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How we got here: Offensive line

Zack Martin

Notre Dame offensive tackle Zack Martin (70) lines up against Michigan State during the first half of an NCAA college football game in South Bend, Ind., Saturday, Sept. 21, 2013. (AP Photo/Michael Conroy)


When left tackle Zack Martin decided to return for a fifth year of eligibility instead of likely being chosen in the first half of the NFL Draft, Notre Dame received a boost similar to the ones they got when Michael Floyd, Tyler Eifert and Manti Te’o decided to come back for their senior seasons. While Martin might not end up a first rounder or a national player of the year candidate, he will be a four-year starter at left tackle and the team’s offensive lineman of the year for a ridiculous fourth consecutive season, setting the standard for durability and consistency that will be a model for the program moving forward.

Martin’s decision to return was also a key to stabilization up front. The veteran left tackle teamed with Chris Watt to create one of college football’s best left sides, and is such a far cry better than any other option currently on the Irish roster at tackle that it’s no wonder he’s considered a “six-star” recruit. With new starters Ronnie Stanley and Nick Martin surrounding Christian Lombard, who has shifted inside to guard, the front was expected to be one of the best the Irish had in recent memory.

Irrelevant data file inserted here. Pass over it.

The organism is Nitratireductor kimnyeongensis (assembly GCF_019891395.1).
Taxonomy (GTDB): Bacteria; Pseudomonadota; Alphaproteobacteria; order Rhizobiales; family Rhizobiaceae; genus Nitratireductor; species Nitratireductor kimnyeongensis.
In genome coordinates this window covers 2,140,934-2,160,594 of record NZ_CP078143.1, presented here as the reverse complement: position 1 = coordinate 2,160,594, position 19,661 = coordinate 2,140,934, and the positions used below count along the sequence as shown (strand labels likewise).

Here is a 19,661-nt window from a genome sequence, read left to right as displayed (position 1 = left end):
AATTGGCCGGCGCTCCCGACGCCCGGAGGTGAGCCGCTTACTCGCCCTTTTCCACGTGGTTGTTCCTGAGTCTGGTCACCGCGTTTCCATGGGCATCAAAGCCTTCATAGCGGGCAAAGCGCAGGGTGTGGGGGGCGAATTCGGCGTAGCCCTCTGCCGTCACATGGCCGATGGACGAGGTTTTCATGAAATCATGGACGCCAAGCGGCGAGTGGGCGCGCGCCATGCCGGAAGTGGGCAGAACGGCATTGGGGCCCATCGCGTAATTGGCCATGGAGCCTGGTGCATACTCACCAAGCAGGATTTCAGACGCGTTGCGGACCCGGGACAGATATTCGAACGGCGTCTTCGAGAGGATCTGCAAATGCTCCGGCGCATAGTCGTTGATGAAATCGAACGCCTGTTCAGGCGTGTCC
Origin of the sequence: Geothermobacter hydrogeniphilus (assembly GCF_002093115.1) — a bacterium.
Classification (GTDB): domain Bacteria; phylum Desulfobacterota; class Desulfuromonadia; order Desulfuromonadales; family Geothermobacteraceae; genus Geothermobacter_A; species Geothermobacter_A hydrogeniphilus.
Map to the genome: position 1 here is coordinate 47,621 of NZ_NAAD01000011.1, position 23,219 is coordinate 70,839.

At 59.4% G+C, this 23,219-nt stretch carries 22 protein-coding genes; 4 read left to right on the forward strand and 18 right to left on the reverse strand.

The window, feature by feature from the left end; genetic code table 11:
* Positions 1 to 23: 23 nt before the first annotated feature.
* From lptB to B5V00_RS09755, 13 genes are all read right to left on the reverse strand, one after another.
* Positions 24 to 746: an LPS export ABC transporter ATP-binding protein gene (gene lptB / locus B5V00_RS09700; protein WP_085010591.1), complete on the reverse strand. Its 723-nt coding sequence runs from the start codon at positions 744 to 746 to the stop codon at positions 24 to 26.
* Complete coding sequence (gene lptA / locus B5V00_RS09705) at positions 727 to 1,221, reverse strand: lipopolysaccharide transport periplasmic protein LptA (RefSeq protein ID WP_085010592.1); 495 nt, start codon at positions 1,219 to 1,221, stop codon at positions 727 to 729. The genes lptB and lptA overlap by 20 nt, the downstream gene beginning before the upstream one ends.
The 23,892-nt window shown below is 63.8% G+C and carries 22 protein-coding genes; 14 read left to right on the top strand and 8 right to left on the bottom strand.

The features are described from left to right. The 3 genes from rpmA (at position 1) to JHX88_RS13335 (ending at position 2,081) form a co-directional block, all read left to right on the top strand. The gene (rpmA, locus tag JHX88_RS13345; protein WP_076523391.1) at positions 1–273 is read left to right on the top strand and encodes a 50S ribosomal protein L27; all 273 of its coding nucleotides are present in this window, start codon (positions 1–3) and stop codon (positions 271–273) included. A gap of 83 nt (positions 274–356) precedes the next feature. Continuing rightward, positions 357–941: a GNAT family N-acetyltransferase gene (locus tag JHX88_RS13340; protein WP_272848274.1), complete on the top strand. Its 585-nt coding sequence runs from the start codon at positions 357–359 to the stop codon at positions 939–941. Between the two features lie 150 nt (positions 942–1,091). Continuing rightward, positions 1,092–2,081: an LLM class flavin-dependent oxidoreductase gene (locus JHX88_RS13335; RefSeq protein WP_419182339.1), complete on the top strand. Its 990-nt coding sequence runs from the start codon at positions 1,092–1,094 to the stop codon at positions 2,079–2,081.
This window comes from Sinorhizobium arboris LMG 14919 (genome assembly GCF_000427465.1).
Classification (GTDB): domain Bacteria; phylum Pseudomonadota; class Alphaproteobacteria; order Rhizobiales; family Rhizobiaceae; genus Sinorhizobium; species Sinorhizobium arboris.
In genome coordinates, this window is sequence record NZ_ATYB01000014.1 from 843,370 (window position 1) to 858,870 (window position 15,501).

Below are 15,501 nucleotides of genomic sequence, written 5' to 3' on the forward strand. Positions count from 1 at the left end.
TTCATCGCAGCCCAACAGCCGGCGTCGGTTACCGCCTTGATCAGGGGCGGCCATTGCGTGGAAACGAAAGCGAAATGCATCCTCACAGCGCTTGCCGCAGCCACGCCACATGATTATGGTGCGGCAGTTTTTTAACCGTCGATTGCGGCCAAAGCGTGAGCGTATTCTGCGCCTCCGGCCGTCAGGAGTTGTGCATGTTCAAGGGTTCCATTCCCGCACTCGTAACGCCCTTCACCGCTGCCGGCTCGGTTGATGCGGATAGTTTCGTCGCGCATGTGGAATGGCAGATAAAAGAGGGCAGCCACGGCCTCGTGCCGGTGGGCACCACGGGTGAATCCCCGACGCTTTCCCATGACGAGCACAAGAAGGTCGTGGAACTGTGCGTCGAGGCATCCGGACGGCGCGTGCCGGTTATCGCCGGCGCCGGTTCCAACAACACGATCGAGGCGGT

Has it been that? Not exactly. But it certainly has lived up to that billing in other facets as well. Let’s take a closer look at the offensive line.


Run Game:
189 rushes for 822 yards.
114th in Rush Attempts
66th in YPC (4.35)
91st in Yards Per Game (137.0)

Pass Game:
T-8th in Country in Sacks Allowed (4)
1.9% Sack Rate


Continue Dominating in Pass Protection. Against pretty stiff competition, the Irish have done a very good job protecting Tommy Rees, a quarterback that doesn’t have much scramble ability. Of teams with over 200 passing attempts, only Fresno State and Toledo have given up less sacks.

Keeping Rees protected is a key in a passing game that hasn’t been able to rely on quick throws and has taken more shots down field than any team in the Kelly era. While Rees did a nice job buying additional time in the pocket against Arizona State, he’ll be tested again by Clancy Pendergast’s Trojans defense, a top ten defense in terms of sacks.

Shore up the run blocking. It was about this time last year where the running game came to life as well. The bye week should be well utilized by Harry Hiestand to get everybody more comfortable in the ground game, where the offensive line has struggled sometimes accounting for defenders in the box and getting to the second level and blocking linebackers.

On paper, USC will be the fourth top 15 defense the Irish have faced thus far, amazing considering they gave up 62 points to Arizona State. Get off to a good start against the Trojans and that could build momentum for the season’s second half.

Keep developing depth. You probably didn’t notice, but that was freshman Steve Elmer working in at guard with Christian Lombard. That a freshman would come in to help a fourth year player gives you an idea of just how good Elmer could be. Ronnie Stanley’s growing into his role at right tackle, but a future with a rebuilt left side of the Irish line is coming sooner than many Irish fans want.

Starting to win some games comfortably should allow younger players like Elmer and Conor Hanratty to get more reps, while the rest of the talented freshman class continue to save a year of eligibility. It should also allow Lombard to get more comfortable playing guard, a transition that hasn’t always been smooth.